It’s one thing to have to make a “bad deal” for a needed asset; sometimes one simply has to give more than one would like because the choices are limited. But to be shutout as a result of the trade locker being empty would simply be unacceptable to Mo and Mike Girsch.

So look for the Cards to offer up a good stable of prospects, and possibly major leaguers, to get what they need, and to do so pronto so as to assure a constructive result.

We’ve covered so many of these hitters before, especially the Marlins trio of Giancarlo Stanton, Marcell Ozuna and Christian Yelich, that we needn’t repeat ourselves. But I do think they will move and move very fast on this front.


Mo has made no secret of saying that he is willing to go to the free agent market for this need.

Wade Davis and Greg Holland are the prime suspects in that market, with Addison Reed on their tail.  But there are plenty of others who could be a part of a more fluid closing committee and I’m not going to cover each by name.

Why is Mo more interested in free agency here than with a hitter? Easy: The many Cards pitching prospects could round into closer potential over time. Too many teams have been burned by multiyear overpays for relievers (can you say Brett Cecil), and there aren’t many relievers who have high predictability as closers year after year.

Think that’s an exaggeration? Even Holland, who was lights out in the 2017 first half, struggled mightily for a couple months before regaining his form near the season’s end. No, once you get past the top dozen or so closers, the inconsistency factor really escalates.

Therefor, a trade with multiple minor leaguers for a closer — especially when those prospects are needed to secure a bat — seems unlikely. To give up significant talent for someone who has the potential to be a bust is generally foolish.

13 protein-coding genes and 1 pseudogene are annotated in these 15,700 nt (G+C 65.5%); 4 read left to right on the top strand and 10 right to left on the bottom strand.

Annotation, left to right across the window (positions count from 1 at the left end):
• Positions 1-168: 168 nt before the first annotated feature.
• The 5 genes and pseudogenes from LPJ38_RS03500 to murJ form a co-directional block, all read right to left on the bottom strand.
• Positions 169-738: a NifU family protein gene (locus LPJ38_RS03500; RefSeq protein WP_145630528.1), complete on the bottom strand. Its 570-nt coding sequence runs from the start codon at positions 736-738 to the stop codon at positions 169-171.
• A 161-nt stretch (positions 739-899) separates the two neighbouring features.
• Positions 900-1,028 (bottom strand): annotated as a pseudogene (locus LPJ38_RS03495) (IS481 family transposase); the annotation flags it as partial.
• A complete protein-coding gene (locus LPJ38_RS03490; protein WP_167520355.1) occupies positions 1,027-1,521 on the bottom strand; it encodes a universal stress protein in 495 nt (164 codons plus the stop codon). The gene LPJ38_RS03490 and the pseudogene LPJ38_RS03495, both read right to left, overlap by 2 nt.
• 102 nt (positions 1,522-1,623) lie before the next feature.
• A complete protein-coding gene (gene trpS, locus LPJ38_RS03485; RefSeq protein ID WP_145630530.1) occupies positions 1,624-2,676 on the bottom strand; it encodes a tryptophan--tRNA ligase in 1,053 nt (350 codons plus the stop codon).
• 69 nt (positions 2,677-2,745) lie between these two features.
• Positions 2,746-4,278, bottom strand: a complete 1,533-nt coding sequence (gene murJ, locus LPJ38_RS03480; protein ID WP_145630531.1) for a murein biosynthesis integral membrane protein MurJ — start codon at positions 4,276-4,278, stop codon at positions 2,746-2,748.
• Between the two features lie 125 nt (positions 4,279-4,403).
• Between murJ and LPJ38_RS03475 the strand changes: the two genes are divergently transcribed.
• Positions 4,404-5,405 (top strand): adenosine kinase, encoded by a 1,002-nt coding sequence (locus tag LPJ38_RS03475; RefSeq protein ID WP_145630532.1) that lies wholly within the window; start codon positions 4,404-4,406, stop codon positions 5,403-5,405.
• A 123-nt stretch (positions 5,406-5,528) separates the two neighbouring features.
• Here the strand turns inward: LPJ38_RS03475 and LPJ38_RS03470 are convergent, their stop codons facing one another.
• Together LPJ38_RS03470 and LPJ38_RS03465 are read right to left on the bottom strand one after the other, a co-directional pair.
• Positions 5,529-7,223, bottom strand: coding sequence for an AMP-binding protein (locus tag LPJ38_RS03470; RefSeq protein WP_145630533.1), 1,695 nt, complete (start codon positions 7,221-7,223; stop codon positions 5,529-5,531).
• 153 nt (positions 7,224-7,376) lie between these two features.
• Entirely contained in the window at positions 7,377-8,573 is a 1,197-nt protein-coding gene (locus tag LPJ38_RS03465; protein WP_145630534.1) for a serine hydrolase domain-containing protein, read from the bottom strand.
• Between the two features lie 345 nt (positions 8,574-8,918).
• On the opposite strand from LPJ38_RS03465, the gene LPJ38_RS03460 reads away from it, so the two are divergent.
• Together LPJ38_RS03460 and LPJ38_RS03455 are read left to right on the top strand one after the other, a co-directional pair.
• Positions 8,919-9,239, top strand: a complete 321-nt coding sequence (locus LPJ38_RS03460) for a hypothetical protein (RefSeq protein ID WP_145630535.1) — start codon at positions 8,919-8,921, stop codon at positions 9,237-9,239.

Let’s say the team misses out on the top guns. Then you can add a Juan Nicasio (who’d like to be back), a Tony Watson or Luke Gregerson (who had his first off year after many, many years with strong ERAs and overall performances) or others for a one or two year deal. In fact, you can add more than one.

Without the single shutdown backend guy, the mix and match opportunities can be handled by an effective pitching coach. And as we know,the St. Louis Cardinals are currently shopping for one of those as well.

If the Cards do want the premium guys, they’ll have to act and act fast on the free agent side. My guess is they have a budget for what they would spend for the likes of Davis or Holland, and especially if they don’t have their big hitter snared early, they’ll be reluctant to top that budget in case they have to change gears and spend where they didn’t expect to have to do so.

Therefore, fast or bust on the closer is my guess.

Back end starters

Here’s the one place I think we could see some patience.

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The team may well believe they have a bunch of guys who can either start the season in the rotation (Carlos Martinez, Michael Wacha, Luke Weaver and they apparently think Adam Wainwright, which is off in my opinion) or compete for a spot ( Jack Flaherty, Tyler Lyons, Dakota Hudson) or start the year in the bullpen and move back to the rotation (Alex Reyes).

This being the case, there is no definite need to splurge on a starter in either trade or free agency. So this last category looks like more of a desire than a need, and that’s why it won’t be as much of a time push and the bat and closer.

I would think the Cards might wait out the starter market and see who remains unsigned as spring training nears. I won’t even review the players here, as there could be so many permutations in free agency between now and February.

But if I were to guess, I’d say two or three current free agents might get a look see in Jupiter and a possible mid-spring training sign to fortify the St. Louis Cardinals’ depth.

Well, there you have it. The energy will be early and strong for both a bat and a closer, with the former coming by trade (with the slugger J.D. Martinez as a free agent dark horse), and the surefire closer coming quickly via free agency or not at all.

Next: All roads lead to Florida

A whirlwind could put the Cards back in the chase for the 2018 pennant. Watch out, NL Central, here we come!